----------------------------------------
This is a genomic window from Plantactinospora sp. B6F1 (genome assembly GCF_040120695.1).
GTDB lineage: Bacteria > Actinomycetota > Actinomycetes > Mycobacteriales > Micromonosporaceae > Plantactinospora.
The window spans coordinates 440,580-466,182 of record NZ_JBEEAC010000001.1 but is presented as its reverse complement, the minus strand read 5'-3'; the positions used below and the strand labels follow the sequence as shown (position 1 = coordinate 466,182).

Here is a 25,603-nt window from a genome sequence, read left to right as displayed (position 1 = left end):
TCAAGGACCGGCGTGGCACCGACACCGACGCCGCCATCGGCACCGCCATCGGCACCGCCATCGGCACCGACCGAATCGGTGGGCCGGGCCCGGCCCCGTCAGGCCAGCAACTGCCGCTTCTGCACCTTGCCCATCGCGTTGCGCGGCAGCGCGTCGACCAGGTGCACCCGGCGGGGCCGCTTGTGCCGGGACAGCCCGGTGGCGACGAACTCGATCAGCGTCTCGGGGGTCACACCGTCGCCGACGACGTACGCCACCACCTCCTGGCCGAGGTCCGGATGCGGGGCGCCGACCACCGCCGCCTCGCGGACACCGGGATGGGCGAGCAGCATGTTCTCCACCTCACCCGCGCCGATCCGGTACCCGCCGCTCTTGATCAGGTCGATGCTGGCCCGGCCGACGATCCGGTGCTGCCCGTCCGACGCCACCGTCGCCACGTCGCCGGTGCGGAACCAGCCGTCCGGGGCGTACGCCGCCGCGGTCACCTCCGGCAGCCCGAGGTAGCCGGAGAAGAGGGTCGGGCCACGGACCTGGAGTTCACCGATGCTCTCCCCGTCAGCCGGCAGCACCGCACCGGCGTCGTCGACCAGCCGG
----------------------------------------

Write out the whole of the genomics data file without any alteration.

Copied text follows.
This is a genomic window from Plantactinospora sp. B6F1 (genome assembly GCF_040120695.1).
GTDB lineage: Bacteria > Actinomycetota > Actinomycetes > Mycobacteriales > Micromonosporaceae > Plantactinospora.
The window spans coordinates 440,580-466,182 of record NZ_JBEEAC010000001.1 but is presented as its reverse complement, the minus strand read 5'-3'; the positions used below and the strand labels follow the sequence as shown (position 1 = coordinate 466,182).

Here is a 25,603-nt window from a genome sequence, read left to right as displayed (position 1 = left end):
TCAAGGACCGGCGTGGCACCGACACCGACGCCGCCATCGGCACCGCCATCGGCACCGCCATCGGCACCGACCGAATCGGTGGGCCGGGCCCGGCCCCGTCAGGCCAGCAACTGCCGCTTCTGCACCTTGCCCATCGCGTTGCGCGGCAGCGCGTCGACCAGGTGCACCCGGCGGGGCCGCTTGTGCCGGGACAGCCCGGTGGCGACGAACTCGATCAGCGTCTCGGGGGTCACACCGTCGCCGACGACGTACGCCACCACCTCCTGGCCGAGGTCCGGATGCGGGGCGCCGACCACCGCCGCCTCGCGGACACCGGGATGGGCGAGCAGCATGTTCTCCACCTCACCCGCGCCGATCCGGTACCCGCCGCTCTTGATCAGGTCGATGCTGGCCCGGCCGACGATCCGGTGCTGCCCGTCCGACGCCACCGTCGCCACGTCGCCGGTGCGGAACCAGCCGTCCGGGGCGTACGCCGCCGCGGTCACCTCCGGCAGCCCGAGGTAGCCGGAGAAGAGGGTCGGGCCACGGACCTGGAGTTCACCGATGCTCTCCCCGTCAGCCGGCAGCACCGCACCGGCGTCGTCGACCAGCCGG